The reality of human history, said historian Fabrício Prado, is much messier than code. But data fluency can make the work of humanists go further.

Associate professor of history Fabrício Prado.
Associate professor of history Fabrício Prado.

After publishing his second book, Prado, an associate professor of history at William & Mary, was left with a huge database and a story yet to tell about modern nation-building in the Americas. A few years later, this database served as foundation for the W&M Global Americas Lab – a collaborative project combining historiographical work with STEM opportunities for students.

Through its ever-expanding collection of shipping records, the Global Americas Lab examines political and social networks between North and South America during the Age of Atlantic Revolutions. It also engages its students in opportunities beyond the essay format – such as database creation, machine learning projects and geographic information systems map design.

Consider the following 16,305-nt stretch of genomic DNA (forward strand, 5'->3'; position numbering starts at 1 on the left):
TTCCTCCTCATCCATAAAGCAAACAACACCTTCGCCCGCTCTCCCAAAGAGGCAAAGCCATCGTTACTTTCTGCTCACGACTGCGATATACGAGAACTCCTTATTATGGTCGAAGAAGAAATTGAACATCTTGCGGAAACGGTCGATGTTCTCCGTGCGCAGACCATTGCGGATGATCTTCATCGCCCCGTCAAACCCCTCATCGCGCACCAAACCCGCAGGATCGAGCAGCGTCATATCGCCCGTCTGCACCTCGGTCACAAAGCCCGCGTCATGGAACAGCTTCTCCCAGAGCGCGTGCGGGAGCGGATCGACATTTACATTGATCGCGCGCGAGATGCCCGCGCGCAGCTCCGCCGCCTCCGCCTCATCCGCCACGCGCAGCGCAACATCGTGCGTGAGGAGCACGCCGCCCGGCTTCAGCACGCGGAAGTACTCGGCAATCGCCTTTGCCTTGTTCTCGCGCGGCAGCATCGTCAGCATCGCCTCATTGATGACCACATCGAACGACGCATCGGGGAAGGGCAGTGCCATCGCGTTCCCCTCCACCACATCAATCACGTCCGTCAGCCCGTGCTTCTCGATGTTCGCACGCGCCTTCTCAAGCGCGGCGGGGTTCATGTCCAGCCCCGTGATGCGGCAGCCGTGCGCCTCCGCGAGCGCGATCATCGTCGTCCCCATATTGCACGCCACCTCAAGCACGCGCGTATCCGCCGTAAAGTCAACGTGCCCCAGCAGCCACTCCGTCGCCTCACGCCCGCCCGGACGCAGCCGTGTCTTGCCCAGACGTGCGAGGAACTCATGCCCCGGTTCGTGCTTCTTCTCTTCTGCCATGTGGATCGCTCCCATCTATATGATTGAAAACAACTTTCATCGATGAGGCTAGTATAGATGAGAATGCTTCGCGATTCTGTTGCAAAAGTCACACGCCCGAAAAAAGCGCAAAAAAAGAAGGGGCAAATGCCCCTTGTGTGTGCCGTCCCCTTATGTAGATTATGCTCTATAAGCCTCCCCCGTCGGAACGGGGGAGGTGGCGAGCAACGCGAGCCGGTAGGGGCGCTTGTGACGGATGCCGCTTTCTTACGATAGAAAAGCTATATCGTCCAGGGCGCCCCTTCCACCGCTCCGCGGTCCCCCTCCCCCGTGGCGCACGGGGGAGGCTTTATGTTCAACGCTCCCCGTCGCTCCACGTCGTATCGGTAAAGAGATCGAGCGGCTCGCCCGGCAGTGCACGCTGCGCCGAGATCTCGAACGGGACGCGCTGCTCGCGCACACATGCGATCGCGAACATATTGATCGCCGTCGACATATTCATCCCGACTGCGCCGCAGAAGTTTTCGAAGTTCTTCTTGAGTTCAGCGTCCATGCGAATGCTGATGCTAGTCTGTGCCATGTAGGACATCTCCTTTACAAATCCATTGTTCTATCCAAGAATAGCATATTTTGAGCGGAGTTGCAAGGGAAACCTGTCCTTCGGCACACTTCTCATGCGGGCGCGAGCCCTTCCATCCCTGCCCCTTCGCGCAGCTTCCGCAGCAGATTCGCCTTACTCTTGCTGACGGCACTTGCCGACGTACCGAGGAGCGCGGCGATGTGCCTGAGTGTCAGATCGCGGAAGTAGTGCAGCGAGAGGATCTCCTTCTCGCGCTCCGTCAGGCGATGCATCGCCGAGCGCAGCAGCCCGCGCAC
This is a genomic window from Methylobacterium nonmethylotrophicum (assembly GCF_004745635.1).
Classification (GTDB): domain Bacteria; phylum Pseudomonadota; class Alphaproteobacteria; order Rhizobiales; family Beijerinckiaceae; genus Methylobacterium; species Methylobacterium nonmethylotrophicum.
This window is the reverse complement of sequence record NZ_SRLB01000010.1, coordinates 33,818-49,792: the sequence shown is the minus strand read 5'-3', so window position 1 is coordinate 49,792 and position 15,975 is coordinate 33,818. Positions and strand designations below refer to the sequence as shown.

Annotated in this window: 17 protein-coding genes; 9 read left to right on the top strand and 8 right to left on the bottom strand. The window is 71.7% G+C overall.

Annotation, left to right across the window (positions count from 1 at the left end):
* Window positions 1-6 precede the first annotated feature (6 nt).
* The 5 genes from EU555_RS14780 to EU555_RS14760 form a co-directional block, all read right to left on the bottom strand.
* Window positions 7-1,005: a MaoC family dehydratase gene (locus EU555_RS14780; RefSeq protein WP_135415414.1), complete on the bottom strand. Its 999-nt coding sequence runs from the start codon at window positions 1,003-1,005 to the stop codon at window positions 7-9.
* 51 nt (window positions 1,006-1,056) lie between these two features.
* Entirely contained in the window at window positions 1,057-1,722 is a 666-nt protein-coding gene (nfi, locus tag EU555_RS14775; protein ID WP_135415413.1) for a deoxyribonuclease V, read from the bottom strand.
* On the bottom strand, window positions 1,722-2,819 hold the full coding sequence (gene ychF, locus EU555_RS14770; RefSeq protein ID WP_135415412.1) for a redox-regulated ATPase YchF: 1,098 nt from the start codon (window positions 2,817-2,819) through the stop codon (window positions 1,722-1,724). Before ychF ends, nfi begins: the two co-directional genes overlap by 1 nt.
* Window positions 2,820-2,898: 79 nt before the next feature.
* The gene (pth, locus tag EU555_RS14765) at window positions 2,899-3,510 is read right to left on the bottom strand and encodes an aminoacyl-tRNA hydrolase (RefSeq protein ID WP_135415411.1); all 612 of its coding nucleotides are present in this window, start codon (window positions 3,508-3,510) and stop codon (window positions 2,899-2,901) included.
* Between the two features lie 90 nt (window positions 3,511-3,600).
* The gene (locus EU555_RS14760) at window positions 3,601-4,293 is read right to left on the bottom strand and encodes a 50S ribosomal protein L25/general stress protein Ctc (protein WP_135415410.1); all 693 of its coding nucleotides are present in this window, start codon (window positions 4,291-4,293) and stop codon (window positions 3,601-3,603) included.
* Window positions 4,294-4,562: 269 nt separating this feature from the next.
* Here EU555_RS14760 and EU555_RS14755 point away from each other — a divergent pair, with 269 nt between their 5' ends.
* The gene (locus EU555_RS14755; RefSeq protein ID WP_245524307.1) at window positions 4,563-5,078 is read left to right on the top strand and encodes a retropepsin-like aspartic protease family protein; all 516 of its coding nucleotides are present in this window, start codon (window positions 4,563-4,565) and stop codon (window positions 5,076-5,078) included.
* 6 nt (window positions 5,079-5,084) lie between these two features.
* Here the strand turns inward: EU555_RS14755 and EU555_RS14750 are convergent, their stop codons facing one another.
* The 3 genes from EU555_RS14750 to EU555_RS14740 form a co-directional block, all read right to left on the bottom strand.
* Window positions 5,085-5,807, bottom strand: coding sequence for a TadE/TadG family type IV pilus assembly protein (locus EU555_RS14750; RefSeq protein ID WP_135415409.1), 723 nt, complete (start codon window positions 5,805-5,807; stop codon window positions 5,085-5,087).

“I realized that students were eager to engage in research,” said Prado. “W&M students really want to be hands-on and acquire more of a professional experience.”

“These skills are going to be useful in the job market, but what is also interesting is that data science students fell in love with the digital humanities,” said Prado, in full alignment with the data and careers initiatives from William & Mary’s Vision 2026 strategic plan.

“That’s very much a W&M thing,” he said. “We combined teaching and research: That’s the only way this project could come to life.”

Making the humanities accessible